I’ve seen a good amount of stand-up in Chicago, and whenever a heckler interrupts with some arrogant snark, I have to resist the urge to throttle them. I also hold my breath waiting for the comedian’s reaction, wondering if they feel just as embarrassed and appalled as I am.
In my experience, these instances have been thankfully few and far between. However, a recent Tribune article debating whether hecklers actually make shows more entertaining has sparked outrage from readers in the Chicago stand-up commmunity.
In “A Field Guide to Heckling,” reporters Nina Metz and Chris Borrelli discuss the possible upsides of an audience member verbally attacking a performer on comedy night.
Metz claims that hecklers can give comedians great material to use in their act, and “from a purely selfish point of view,” she judges their responses as a litmus test of true talent: “Improv skill, reveal thyself!”
Borrelli states that he is anti “audience trolls,” but he is admittedly pro-heckling in terms of creating a memorable experience. “I have seen countless comedians and theater performances and live events in general, and forgotten most of them,” he says, “But I remember each and every time I have witnessed a performer get into it with an obnoxious audience.”
Less than a week after their commentary was published, comedian Nick Vatterott posted a scathing “review” of the article on his Tumblr blog. In addition to calling Borrelli “a spineless Yes Man” incapable of debate, he skewers Metz as “an out of touch, long time unsupportive villain of the Chicago stand-up scene.”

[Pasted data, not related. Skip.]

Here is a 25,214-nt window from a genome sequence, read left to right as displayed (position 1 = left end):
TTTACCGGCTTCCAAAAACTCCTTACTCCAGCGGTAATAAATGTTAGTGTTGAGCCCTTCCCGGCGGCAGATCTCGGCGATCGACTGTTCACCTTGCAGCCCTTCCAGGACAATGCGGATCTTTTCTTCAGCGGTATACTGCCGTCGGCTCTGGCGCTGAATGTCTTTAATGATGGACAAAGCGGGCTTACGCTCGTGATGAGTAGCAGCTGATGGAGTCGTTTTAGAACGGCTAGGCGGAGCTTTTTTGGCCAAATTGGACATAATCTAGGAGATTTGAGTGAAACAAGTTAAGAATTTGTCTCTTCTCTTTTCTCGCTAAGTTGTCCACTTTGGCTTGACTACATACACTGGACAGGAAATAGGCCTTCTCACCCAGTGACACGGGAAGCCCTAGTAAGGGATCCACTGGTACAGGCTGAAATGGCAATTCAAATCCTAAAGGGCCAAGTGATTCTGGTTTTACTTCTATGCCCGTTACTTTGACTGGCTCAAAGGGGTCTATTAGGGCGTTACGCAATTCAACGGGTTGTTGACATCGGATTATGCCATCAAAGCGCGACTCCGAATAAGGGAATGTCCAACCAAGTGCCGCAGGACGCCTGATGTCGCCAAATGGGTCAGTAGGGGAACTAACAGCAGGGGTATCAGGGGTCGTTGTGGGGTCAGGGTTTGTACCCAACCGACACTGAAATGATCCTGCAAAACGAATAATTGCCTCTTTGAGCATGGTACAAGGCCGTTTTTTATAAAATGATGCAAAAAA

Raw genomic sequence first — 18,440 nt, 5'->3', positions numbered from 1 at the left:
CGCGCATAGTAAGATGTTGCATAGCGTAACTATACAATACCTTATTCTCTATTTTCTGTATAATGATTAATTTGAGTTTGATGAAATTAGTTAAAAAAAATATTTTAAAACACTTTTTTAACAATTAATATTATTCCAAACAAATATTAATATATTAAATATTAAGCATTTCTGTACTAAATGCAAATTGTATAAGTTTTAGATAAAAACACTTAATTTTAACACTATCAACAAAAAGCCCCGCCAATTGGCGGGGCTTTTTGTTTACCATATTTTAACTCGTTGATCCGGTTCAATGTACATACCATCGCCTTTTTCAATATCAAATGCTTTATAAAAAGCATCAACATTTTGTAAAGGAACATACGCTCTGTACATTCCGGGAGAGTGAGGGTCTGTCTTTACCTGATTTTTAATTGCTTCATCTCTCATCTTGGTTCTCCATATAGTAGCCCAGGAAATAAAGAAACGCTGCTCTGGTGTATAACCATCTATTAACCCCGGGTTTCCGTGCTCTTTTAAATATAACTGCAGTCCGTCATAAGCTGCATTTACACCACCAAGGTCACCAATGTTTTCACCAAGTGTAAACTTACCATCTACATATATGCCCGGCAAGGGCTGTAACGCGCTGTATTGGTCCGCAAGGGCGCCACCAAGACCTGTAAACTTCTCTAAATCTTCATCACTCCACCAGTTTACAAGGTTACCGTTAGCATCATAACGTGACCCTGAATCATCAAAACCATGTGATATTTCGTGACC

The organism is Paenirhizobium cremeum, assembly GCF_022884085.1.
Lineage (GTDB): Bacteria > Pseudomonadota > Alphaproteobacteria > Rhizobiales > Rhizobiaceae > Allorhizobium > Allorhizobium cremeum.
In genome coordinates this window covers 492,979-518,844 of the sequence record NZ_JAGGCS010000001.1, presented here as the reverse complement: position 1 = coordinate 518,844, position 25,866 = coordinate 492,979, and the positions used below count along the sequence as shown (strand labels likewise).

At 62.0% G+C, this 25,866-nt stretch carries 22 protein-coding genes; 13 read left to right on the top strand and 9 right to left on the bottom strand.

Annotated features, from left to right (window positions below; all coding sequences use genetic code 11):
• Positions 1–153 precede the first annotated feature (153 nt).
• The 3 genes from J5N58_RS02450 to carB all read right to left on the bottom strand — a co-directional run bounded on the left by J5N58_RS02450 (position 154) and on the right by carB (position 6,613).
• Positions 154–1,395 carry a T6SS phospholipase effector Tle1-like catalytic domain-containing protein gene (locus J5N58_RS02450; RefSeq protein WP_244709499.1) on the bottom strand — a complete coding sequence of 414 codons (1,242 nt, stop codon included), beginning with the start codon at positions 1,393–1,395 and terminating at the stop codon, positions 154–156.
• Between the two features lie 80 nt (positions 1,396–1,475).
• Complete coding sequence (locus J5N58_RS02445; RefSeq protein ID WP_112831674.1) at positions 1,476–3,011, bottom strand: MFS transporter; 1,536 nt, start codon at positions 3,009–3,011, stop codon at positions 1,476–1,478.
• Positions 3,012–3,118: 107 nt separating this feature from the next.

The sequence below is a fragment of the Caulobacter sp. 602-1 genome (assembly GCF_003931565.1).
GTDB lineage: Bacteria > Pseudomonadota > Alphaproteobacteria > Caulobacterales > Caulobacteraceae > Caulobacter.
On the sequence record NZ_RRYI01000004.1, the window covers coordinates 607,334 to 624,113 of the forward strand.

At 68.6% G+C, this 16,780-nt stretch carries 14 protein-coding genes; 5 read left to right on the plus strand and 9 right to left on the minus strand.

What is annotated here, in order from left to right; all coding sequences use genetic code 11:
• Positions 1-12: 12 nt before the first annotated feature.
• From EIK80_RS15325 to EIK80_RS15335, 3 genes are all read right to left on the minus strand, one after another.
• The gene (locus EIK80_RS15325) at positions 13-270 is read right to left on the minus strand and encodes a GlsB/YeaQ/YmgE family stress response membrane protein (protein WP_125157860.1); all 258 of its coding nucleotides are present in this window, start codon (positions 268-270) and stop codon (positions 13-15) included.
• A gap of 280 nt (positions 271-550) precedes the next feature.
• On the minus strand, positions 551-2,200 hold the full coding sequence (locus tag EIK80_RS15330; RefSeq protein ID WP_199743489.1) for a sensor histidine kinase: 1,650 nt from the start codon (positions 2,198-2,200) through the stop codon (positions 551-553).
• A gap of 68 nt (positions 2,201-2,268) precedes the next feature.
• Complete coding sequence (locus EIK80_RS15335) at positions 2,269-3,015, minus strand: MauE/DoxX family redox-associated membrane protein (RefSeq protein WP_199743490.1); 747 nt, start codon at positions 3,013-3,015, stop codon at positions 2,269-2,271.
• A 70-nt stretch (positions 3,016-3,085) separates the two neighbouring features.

The A.V. Club‘s Steve Heisler had a negative response to the Tribune article as well, but his argument is much less mean-spirited. He makes a list of the issues to which he takes offense, and rationally refutes each one. And while he holds the writers accountable with sharp and biting criticism, he never resorts to name-calling.
I also like how Heisler compares a boorish heckler interrupting comedian Patton Oswalt during his act to an audience member vomiting over a balcony during one of Paul Rudd’s Broadway shows. Both incidents were shocking and unscripted, possibly entertaining for some people, but also 100 percent unfair to the performers onstage. The only difference between these two examples is intent: puking usually can’t be helped, while heckling is intentional malice. Comedians are hard-working professionals, and they should be respected as such.
To back up her pro-heckling stance, Metz points to a conversation that she had with Zach Galifinakis about hecklers providing a “potentially desirable” situation for a comic. However, I believe his carefully-worded reply proves that the opposite is true: “I’ve been heckled before—many times, actually—and it’s always distracting…but it just comes with the territory, and you have to learn how to handle it.”
For the sake of future stand-ups, I hope that they won’t have to deal with rude hecklers interrupting them while they’re trying to do their jobs. And for those who get a cheap thrill out of watching spontaneous confrontations turn ugly, there’s always football.
Follow Leah on Twitter @leahkpickett